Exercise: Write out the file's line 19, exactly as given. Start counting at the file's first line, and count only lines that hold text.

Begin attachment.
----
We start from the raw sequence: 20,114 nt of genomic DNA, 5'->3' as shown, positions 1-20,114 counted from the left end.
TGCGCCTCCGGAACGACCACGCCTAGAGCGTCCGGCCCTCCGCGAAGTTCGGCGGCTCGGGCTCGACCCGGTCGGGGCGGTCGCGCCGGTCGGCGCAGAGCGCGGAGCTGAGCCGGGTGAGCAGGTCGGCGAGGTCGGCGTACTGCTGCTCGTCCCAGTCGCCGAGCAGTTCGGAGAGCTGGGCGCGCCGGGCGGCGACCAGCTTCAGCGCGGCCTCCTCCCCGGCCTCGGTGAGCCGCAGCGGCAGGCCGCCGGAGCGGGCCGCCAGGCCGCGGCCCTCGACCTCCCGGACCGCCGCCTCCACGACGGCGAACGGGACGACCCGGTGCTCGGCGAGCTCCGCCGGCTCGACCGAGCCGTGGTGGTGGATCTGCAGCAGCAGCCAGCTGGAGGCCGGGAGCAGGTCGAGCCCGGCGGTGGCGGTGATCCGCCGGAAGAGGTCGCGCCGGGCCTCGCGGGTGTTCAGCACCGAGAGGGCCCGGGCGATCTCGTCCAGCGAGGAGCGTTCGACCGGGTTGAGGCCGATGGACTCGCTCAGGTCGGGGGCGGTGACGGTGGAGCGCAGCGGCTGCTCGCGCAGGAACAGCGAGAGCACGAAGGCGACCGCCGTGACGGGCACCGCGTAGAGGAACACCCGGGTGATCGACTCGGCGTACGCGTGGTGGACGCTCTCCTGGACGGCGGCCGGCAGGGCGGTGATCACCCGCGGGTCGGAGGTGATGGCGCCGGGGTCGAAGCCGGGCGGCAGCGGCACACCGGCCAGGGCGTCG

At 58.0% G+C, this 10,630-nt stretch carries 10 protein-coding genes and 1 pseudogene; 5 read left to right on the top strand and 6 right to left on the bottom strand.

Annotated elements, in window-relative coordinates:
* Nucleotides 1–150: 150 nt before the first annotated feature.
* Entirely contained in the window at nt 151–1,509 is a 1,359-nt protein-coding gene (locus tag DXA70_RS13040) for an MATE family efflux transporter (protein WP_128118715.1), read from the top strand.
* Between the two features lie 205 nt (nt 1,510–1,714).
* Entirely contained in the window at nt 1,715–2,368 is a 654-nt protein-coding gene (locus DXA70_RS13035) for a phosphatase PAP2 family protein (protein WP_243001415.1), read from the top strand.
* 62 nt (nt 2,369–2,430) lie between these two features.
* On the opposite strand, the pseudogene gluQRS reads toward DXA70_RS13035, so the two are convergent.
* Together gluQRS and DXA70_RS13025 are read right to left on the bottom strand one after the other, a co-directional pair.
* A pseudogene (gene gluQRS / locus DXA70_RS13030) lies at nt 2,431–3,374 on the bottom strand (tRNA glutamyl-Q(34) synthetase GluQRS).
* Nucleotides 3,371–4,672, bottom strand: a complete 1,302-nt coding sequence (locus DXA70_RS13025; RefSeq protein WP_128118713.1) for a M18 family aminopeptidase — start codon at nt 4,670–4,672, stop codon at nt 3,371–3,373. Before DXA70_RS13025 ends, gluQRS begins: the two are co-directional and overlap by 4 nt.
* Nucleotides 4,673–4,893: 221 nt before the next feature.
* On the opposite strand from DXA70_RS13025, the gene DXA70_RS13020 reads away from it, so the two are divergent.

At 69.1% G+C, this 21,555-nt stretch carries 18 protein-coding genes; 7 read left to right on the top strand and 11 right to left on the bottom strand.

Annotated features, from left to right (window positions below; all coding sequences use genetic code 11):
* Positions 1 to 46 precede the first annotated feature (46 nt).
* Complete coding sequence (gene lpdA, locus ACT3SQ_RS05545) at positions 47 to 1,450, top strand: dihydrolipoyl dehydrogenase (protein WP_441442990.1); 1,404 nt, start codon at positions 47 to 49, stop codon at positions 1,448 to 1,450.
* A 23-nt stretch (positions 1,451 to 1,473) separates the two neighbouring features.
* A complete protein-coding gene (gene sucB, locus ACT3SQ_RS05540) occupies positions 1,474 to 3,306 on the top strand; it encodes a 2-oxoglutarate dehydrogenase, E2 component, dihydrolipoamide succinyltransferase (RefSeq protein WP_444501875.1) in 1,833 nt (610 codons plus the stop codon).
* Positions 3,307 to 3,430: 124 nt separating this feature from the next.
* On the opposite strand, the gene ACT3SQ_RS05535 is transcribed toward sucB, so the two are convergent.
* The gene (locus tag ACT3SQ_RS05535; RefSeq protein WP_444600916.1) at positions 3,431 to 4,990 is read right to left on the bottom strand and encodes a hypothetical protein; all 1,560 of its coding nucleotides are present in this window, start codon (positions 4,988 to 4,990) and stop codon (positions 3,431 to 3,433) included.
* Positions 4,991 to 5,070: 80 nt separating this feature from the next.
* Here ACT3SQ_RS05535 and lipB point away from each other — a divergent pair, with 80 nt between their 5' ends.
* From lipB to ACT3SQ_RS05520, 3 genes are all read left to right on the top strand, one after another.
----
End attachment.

* Complete coding sequence (gene lpdA, locus ACT3SQ_RS05545) at positions 47 to 1,450, top strand: dihydrolipoyl dehydrogenase (protein WP_441442990.1); 1,404 nt, start codon at positions 47 to 49, stop codon at positions 1,448 to 1,450.